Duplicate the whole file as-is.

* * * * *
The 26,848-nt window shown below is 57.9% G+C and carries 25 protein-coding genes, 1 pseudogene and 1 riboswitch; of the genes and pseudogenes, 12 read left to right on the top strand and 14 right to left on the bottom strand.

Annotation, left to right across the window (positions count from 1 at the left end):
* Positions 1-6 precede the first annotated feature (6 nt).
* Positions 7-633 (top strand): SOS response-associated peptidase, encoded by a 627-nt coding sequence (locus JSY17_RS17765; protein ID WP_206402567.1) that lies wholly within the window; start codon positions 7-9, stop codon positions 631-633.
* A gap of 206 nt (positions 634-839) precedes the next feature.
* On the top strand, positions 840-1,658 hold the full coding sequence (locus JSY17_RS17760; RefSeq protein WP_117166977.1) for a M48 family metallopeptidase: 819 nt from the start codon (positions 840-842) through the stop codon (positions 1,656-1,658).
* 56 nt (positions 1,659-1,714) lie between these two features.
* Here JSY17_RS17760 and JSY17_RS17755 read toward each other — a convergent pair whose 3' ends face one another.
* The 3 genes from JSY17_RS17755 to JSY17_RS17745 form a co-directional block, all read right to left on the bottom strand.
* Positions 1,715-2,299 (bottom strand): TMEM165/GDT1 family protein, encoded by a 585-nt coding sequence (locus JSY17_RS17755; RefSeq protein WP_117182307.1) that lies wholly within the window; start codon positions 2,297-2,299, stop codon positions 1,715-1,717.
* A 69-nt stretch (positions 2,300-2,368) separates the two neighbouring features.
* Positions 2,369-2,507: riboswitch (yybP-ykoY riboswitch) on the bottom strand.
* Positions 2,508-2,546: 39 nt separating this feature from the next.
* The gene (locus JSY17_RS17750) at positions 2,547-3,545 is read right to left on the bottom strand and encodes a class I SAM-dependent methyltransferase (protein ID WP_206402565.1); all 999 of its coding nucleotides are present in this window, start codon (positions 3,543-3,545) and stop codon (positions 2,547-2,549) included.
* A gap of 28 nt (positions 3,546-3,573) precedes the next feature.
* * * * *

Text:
The 26,848-nt window shown below is 57.9% G+C and carries 25 protein-coding genes, 1 pseudogene and 1 riboswitch; of the genes and pseudogenes, 12 read left to right on the top strand and 14 right to left on the bottom strand.

Annotation, left to right across the window (positions count from 1 at the left end):
* Positions 1-6 precede the first annotated feature (6 nt).
* Positions 7-633 (top strand): SOS response-associated peptidase, encoded by a 627-nt coding sequence (locus JSY17_RS17765; protein ID WP_206402567.1) that lies wholly within the window; start codon positions 7-9, stop codon positions 631-633.
* A gap of 206 nt (positions 634-839) precedes the next feature.
* On the top strand, positions 840-1,658 hold the full coding sequence (locus JSY17_RS17760; RefSeq protein WP_117166977.1) for a M48 family metallopeptidase: 819 nt from the start codon (positions 840-842) through the stop codon (positions 1,656-1,658).
* 56 nt (positions 1,659-1,714) lie between these two features.
* Here JSY17_RS17760 and JSY17_RS17755 read toward each other — a convergent pair whose 3' ends face one another.
* The 3 genes from JSY17_RS17755 to JSY17_RS17745 form a co-directional block, all read right to left on the bottom strand.
* Positions 1,715-2,299 (bottom strand): TMEM165/GDT1 family protein, encoded by a 585-nt coding sequence (locus JSY17_RS17755; RefSeq protein WP_117182307.1) that lies wholly within the window; start codon positions 2,297-2,299, stop codon positions 1,715-1,717.
* A 69-nt stretch (positions 2,300-2,368) separates the two neighbouring features.
* Positions 2,369-2,507: riboswitch (yybP-ykoY riboswitch) on the bottom strand.
* Positions 2,508-2,546: 39 nt separating this feature from the next.
* The gene (locus JSY17_RS17750) at positions 2,547-3,545 is read right to left on the bottom strand and encodes a class I SAM-dependent methyltransferase (protein ID WP_206402565.1); all 999 of its coding nucleotides are present in this window, start codon (positions 3,543-3,545) and stop codon (positions 2,547-2,549) included.
* A gap of 28 nt (positions 3,546-3,573) precedes the next feature.